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Levitation : from drops to plastic cards

D. Soto, PMMH, Paris

par Bodiguel Hugues - publié le , mis à jour le

Le 6 février 2014, à 14h

Manipulating drops is a major issue in microfluidics applications such as lab-on-a-chip [1]. They are usually
conveyed in microfluidic channels and the surrounding media is commonly a liquid. However, it has lately
been shown [2],[3] that there is an alternate technique for manipulating droplets based on the conjunction of
two physical phenomena. The first one relies on the levitation of the drop over a cushion of its own vapour :
the Leidenfrost effect. This insulating layer allows us to have frictionless objects, hence very mobiles [4].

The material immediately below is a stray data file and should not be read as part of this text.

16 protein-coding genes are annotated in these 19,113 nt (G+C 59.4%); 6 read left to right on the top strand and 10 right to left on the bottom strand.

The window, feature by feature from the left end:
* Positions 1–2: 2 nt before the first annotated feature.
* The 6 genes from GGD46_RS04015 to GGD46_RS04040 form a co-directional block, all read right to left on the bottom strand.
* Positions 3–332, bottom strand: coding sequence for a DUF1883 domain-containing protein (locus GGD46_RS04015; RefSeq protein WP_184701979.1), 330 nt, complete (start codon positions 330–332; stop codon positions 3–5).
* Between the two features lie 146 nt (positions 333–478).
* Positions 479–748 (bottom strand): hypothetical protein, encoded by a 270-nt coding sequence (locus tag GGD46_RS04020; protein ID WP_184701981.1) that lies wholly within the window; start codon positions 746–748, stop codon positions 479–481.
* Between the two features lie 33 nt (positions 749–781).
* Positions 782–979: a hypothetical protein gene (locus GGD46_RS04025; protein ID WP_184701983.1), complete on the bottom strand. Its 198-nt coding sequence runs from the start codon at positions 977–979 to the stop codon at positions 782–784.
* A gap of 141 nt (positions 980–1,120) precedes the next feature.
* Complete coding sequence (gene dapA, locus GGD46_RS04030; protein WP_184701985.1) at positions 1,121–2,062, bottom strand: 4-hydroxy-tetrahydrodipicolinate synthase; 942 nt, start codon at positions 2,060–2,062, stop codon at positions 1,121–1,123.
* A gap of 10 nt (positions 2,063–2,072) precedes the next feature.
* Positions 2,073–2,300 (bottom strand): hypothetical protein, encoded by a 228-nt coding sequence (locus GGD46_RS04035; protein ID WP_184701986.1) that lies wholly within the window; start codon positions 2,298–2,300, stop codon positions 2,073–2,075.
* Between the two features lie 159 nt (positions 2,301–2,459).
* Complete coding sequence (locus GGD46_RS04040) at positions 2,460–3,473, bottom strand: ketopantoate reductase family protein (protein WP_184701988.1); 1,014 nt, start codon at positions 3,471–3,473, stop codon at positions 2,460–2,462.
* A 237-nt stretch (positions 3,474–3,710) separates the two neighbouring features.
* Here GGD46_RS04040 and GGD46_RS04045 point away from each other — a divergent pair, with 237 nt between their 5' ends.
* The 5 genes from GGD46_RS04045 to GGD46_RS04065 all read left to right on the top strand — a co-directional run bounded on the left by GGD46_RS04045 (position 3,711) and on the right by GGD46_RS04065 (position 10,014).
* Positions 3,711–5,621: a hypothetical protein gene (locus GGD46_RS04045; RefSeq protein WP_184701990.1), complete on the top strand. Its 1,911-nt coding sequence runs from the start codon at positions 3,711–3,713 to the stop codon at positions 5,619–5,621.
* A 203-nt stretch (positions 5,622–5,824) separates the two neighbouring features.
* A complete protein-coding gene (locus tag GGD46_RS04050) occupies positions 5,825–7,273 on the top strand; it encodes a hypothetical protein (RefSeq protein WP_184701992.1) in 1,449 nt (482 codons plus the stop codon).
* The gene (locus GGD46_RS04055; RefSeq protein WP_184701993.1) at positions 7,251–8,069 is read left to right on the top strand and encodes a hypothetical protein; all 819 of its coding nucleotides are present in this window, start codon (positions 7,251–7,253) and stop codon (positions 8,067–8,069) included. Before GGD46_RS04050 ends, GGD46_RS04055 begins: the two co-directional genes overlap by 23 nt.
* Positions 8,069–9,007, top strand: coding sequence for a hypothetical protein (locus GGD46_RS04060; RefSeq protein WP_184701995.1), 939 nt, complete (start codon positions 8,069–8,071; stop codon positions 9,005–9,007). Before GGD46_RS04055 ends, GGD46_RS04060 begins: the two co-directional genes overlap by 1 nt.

The second one takes advantage of the viscous entrainment of the escaping air. As the drop is sitting on top
of the vapour layer, it squeezes it thus making a lubrication flow. By rectifying this flow with microscopic
textures and introducing asymmetry drops self-propel [5].
Here we propose to use a new texture (see Fig. 1) where we completely control the rectification of the flow,
and thus can model the role of all the physical parameters. We subsequently show new macroscopic devices
to move (see Fig. 2) or trap (see Fig. 3) drops. Finally, we extend this self-motion ability to rigid objects
such as plastic cards or PDMS flying carpets. As we cannot exploit the Leidenfrost effect anymore, we use a
porous media through which we compressed air is injected to generate an air cushion. This new set-up allows
us to explore new parameters such as the weight or the geometry of the propelled object.